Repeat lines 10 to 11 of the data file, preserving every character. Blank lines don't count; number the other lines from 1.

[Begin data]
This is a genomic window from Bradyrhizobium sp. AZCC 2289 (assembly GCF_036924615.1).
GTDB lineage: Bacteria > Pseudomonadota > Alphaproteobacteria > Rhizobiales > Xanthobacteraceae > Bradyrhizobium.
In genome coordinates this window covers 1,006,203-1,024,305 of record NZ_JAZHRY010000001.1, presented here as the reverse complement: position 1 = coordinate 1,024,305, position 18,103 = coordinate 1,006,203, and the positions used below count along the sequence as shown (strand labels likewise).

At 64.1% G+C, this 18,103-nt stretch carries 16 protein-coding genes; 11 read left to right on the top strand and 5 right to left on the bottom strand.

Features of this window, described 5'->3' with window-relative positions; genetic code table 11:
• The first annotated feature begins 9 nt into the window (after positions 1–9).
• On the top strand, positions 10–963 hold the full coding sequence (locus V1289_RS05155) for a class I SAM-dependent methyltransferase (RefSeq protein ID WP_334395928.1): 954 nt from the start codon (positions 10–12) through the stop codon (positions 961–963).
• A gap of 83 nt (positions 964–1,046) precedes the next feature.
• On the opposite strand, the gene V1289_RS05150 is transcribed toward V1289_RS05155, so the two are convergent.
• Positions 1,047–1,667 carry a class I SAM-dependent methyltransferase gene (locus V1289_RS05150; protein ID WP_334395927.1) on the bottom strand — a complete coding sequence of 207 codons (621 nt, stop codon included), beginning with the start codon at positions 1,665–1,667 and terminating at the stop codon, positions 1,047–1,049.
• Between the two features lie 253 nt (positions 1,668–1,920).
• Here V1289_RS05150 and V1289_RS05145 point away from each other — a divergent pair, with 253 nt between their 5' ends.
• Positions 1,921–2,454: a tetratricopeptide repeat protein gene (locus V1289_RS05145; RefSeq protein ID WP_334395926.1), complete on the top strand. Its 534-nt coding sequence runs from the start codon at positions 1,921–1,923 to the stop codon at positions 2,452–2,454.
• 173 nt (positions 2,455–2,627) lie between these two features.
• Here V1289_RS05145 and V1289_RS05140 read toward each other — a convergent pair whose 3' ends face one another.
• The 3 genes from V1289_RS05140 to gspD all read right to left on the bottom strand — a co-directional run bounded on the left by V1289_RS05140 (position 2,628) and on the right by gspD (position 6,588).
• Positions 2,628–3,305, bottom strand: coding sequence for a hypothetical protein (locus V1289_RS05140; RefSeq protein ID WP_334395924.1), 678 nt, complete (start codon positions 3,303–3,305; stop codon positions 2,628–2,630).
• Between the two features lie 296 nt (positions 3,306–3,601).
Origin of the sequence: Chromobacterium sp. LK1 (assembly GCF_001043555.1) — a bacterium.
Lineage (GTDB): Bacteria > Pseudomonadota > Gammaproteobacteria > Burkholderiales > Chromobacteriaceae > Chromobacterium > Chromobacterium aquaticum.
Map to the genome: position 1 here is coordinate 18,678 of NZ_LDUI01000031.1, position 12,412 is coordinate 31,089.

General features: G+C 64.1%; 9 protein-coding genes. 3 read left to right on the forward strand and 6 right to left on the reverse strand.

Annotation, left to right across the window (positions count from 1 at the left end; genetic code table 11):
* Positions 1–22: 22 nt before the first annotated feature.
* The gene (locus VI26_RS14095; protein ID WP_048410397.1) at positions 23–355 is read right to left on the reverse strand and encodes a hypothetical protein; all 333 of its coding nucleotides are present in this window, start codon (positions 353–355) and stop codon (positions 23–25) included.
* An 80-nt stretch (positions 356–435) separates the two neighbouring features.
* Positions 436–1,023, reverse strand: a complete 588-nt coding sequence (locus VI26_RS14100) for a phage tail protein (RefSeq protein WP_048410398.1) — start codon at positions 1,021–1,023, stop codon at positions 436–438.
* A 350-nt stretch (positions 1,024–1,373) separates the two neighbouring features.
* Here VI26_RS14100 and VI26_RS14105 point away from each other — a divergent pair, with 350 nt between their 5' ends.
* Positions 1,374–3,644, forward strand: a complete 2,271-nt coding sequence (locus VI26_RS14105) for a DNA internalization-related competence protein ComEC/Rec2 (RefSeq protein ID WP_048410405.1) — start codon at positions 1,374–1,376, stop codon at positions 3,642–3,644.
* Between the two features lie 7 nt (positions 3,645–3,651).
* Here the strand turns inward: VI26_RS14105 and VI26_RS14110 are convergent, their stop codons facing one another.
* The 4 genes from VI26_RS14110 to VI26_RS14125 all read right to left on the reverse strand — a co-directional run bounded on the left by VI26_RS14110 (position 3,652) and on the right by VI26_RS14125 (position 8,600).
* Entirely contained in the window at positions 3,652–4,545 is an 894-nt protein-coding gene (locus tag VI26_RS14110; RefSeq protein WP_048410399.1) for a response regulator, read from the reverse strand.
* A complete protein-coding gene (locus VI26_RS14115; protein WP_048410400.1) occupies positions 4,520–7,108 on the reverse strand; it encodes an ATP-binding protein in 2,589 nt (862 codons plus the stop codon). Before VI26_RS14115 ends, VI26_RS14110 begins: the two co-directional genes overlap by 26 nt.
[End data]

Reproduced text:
• Positions 1,047–1,667 carry a class I SAM-dependent methyltransferase gene (locus V1289_RS05150; protein ID WP_334395927.1) on the bottom strand — a complete coding sequence of 207 codons (621 nt, stop codon included), beginning with the start codon at positions 1,665–1,667 and terminating at the stop codon, positions 1,047–1,049.
• Between the two features lie 253 nt (positions 1,668–1,920).